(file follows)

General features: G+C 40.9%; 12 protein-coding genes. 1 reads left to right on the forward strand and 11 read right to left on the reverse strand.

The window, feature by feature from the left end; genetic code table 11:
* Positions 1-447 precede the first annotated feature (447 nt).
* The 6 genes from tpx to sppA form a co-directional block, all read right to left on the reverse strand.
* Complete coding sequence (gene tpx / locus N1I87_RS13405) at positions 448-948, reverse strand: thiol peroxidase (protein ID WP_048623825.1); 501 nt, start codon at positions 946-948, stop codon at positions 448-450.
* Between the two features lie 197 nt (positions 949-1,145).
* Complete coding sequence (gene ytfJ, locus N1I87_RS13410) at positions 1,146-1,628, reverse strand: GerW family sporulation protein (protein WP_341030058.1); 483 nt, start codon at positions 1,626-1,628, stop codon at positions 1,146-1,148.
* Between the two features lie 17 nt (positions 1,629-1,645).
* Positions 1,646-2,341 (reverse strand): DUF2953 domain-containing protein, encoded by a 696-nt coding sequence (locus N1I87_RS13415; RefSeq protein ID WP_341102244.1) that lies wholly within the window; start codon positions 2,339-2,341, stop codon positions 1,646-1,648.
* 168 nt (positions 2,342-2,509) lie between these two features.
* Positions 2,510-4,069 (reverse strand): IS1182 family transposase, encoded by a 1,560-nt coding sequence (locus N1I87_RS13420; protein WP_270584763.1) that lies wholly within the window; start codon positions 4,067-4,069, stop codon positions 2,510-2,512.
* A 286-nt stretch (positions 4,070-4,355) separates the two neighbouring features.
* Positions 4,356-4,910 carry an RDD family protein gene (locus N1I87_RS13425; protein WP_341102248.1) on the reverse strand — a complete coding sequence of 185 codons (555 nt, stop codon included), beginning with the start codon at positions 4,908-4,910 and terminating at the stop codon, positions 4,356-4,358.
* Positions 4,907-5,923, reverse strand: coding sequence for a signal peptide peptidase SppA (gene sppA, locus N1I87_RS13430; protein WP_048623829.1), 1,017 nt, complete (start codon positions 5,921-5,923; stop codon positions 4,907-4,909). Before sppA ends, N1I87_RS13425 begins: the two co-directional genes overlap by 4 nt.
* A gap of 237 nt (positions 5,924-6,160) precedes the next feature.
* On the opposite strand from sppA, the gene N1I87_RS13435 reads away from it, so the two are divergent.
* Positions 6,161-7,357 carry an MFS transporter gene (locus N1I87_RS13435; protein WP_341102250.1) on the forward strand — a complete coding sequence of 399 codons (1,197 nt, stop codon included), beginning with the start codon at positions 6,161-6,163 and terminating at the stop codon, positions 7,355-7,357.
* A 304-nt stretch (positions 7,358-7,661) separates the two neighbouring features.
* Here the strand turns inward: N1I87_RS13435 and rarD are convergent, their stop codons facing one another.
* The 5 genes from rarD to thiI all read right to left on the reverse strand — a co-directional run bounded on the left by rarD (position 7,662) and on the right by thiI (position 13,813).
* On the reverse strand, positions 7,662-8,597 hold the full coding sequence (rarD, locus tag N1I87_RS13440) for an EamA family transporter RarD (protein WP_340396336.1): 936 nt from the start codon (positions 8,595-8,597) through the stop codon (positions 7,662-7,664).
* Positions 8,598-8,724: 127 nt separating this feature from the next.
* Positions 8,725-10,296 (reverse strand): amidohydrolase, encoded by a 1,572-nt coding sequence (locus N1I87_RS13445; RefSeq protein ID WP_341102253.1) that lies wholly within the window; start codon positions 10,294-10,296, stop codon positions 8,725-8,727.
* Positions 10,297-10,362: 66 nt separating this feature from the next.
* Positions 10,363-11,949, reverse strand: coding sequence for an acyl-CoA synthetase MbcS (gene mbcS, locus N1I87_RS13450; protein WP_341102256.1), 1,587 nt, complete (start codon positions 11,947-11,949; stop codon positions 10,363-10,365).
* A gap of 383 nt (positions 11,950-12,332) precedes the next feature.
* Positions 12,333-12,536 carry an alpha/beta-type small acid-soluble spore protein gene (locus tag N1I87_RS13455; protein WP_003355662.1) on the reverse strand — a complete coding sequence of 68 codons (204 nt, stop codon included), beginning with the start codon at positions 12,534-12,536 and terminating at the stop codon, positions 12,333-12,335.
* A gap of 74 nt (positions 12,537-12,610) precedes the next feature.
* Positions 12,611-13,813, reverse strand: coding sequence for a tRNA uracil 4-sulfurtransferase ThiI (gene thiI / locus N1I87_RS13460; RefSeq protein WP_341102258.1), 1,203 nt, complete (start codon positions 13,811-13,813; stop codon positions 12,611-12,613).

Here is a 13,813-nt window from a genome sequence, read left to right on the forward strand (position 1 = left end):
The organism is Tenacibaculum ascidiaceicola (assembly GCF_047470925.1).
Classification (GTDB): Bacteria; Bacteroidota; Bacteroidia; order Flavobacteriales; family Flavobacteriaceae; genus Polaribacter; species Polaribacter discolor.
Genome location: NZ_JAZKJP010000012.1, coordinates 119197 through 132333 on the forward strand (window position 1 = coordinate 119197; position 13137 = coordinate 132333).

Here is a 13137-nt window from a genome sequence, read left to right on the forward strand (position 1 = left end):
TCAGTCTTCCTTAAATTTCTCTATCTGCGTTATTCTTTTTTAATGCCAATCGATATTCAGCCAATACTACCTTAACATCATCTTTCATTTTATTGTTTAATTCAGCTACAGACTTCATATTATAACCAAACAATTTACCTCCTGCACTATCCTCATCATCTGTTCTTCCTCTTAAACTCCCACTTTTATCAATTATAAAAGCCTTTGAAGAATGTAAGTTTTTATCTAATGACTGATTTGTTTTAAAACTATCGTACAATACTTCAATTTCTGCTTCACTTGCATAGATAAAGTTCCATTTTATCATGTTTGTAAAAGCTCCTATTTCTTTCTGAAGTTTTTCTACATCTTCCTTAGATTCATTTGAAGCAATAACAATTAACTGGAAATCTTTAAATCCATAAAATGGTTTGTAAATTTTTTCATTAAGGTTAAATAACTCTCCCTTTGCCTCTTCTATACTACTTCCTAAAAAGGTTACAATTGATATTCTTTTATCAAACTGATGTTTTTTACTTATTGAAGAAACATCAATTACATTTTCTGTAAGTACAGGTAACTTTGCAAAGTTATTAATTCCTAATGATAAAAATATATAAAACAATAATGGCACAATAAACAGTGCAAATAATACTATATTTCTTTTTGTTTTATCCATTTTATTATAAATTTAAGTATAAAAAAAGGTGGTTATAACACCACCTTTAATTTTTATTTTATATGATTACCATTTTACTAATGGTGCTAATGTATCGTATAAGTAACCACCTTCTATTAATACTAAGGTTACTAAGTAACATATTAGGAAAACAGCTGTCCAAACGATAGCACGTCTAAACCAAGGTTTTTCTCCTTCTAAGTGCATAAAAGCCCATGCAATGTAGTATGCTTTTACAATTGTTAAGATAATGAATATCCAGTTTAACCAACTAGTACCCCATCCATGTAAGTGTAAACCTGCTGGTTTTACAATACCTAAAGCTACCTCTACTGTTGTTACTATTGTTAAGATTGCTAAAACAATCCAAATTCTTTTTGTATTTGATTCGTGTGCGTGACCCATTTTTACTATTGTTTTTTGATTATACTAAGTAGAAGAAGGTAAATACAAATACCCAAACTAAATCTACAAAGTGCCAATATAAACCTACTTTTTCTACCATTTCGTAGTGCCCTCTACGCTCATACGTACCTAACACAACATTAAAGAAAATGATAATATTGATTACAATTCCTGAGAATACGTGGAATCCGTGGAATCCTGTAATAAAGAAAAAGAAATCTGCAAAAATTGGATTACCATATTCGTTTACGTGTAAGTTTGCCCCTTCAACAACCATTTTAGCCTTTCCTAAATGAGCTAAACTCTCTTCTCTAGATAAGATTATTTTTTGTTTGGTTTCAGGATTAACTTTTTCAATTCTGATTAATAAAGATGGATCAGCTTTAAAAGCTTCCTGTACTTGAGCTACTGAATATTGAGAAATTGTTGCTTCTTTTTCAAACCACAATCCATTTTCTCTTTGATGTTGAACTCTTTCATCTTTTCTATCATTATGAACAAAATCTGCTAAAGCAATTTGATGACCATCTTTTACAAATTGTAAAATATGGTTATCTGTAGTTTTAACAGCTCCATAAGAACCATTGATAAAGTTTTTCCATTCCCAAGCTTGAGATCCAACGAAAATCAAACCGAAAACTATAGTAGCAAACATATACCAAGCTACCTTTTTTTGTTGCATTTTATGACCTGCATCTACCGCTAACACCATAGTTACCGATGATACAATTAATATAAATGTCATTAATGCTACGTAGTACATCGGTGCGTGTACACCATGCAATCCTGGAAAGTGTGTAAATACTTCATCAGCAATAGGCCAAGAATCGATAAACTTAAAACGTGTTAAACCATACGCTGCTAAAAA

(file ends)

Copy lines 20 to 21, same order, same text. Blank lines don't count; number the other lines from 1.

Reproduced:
* The 5 genes from rarD to thiI all read right to left on the reverse strand — a co-directional run bounded on the left by rarD (position 7,662) and on the right by thiI (position 13,813).
* On the reverse strand, positions 7,662-8,597 hold the full coding sequence (rarD, locus tag N1I87_RS13440) for an EamA family transporter RarD (protein WP_340396336.1): 936 nt from the start codon (positions 8,595-8,597) through the stop codon (positions 7,662-7,664).